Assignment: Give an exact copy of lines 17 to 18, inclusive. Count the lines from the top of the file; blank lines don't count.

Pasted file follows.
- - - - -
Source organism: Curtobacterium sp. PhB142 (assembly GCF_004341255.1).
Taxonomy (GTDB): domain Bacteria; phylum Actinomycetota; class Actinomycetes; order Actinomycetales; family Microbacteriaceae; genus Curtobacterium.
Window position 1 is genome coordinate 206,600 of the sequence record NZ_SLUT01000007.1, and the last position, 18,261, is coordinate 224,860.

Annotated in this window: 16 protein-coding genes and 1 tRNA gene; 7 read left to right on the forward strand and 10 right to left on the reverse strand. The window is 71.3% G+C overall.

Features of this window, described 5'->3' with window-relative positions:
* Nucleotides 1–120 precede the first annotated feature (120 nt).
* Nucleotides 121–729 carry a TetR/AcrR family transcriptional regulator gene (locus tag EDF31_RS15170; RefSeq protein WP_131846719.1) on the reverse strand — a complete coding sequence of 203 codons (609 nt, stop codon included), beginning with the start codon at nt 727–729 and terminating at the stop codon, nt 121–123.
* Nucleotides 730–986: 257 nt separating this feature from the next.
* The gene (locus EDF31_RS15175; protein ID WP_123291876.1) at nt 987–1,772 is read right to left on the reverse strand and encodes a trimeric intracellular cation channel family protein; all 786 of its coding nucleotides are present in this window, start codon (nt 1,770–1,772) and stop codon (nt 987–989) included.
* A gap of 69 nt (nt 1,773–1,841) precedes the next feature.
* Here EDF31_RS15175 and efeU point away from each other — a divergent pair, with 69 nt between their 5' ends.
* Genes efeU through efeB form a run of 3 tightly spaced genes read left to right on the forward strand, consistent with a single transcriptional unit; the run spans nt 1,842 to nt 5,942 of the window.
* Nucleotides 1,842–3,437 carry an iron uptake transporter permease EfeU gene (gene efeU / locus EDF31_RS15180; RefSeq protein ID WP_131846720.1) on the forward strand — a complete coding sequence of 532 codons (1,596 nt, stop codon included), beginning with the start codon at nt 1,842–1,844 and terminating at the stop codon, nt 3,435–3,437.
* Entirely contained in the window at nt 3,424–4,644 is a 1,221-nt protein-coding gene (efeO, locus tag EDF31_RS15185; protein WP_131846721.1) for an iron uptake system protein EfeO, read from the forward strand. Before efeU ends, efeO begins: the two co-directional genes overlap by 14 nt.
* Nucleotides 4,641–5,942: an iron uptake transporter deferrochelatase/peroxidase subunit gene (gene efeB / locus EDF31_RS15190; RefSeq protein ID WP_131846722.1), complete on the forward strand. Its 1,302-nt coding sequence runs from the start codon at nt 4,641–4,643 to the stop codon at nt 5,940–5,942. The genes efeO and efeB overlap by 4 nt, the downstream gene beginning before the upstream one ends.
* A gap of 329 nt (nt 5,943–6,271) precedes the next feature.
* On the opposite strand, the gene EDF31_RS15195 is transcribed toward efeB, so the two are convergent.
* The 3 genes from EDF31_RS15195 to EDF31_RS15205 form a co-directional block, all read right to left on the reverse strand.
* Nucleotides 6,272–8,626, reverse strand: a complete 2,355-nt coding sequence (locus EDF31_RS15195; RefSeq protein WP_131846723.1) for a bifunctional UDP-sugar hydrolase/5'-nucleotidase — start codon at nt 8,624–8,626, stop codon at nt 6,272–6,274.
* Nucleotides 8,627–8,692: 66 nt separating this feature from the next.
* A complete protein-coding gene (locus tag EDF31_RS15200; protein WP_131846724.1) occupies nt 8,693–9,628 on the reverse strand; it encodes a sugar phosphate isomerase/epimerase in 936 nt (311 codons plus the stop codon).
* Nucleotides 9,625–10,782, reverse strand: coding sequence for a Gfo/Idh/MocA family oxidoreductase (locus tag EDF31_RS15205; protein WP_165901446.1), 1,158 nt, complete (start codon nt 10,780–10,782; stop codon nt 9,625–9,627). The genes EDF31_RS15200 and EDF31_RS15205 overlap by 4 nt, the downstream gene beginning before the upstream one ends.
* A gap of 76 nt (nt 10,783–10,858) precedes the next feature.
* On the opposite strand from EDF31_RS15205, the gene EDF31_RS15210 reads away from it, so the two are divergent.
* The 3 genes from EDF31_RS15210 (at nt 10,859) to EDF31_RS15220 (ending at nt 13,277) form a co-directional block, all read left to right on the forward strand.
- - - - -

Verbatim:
* On the opposite strand, the gene EDF31_RS15195 is transcribed toward efeB, so the two are convergent.
* The 3 genes from EDF31_RS15195 to EDF31_RS15205 form a co-directional block, all read right to left on the reverse strand.